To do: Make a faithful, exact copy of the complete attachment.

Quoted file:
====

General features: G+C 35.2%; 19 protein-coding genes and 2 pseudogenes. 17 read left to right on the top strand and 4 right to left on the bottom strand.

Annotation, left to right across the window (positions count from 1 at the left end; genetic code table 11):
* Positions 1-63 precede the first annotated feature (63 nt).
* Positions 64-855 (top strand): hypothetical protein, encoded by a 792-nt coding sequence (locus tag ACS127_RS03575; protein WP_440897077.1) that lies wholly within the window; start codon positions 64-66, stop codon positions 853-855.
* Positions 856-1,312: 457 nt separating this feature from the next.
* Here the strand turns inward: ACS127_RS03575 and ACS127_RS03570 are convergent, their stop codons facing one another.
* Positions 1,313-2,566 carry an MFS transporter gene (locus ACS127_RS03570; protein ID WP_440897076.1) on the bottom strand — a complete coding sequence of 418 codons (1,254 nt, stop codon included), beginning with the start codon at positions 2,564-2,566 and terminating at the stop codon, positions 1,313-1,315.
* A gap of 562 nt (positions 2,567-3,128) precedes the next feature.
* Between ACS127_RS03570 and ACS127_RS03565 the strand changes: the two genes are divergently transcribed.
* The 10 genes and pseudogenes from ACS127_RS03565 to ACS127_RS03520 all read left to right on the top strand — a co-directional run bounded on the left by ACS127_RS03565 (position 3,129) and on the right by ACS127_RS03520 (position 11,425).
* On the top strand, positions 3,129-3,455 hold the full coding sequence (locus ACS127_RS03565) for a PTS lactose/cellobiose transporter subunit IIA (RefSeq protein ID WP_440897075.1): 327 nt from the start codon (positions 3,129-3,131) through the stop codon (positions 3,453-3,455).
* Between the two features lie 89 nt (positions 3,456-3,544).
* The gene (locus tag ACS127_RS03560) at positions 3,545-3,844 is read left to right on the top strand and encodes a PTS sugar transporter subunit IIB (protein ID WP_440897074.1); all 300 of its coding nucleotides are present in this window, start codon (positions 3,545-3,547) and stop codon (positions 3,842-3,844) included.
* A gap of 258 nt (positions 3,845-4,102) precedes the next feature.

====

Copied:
General features: G+C 35.2%; 19 protein-coding genes and 2 pseudogenes. 17 read left to right on the top strand and 4 right to left on the bottom strand.

Annotation, left to right across the window (positions count from 1 at the left end; genetic code table 11):
* Positions 1-63 precede the first annotated feature (63 nt).
* Positions 64-855 (top strand): hypothetical protein, encoded by a 792-nt coding sequence (locus tag ACS127_RS03575; protein WP_440897077.1) that lies wholly within the window; start codon positions 64-66, stop codon positions 853-855.
* Positions 856-1,312: 457 nt separating this feature from the next.
* Here the strand turns inward: ACS127_RS03575 and ACS127_RS03570 are convergent, their stop codons facing one another.
* Positions 1,313-2,566 carry an MFS transporter gene (locus ACS127_RS03570; protein ID WP_440897076.1) on the bottom strand — a complete coding sequence of 418 codons (1,254 nt, stop codon included), beginning with the start codon at positions 2,564-2,566 and terminating at the stop codon, positions 1,313-1,315.
* A gap of 562 nt (positions 2,567-3,128) precedes the next feature.
* Between ACS127_RS03570 and ACS127_RS03565 the strand changes: the two genes are divergently transcribed.
* The 10 genes and pseudogenes from ACS127_RS03565 to ACS127_RS03520 all read left to right on the top strand — a co-directional run bounded on the left by ACS127_RS03565 (position 3,129) and on the right by ACS127_RS03520 (position 11,425).
* On the top strand, positions 3,129-3,455 hold the full coding sequence (locus ACS127_RS03565) for a PTS lactose/cellobiose transporter subunit IIA (RefSeq protein ID WP_440897075.1): 327 nt from the start codon (positions 3,129-3,131) through the stop codon (positions 3,453-3,455).
* Between the two features lie 89 nt (positions 3,456-3,544).
* The gene (locus tag ACS127_RS03560) at positions 3,545-3,844 is read left to right on the top strand and encodes a PTS sugar transporter subunit IIB (protein ID WP_440897074.1); all 300 of its coding nucleotides are present in this window, start codon (positions 3,545-3,547) and stop codon (positions 3,842-3,844) included.
* A gap of 258 nt (positions 3,845-4,102) precedes the next feature.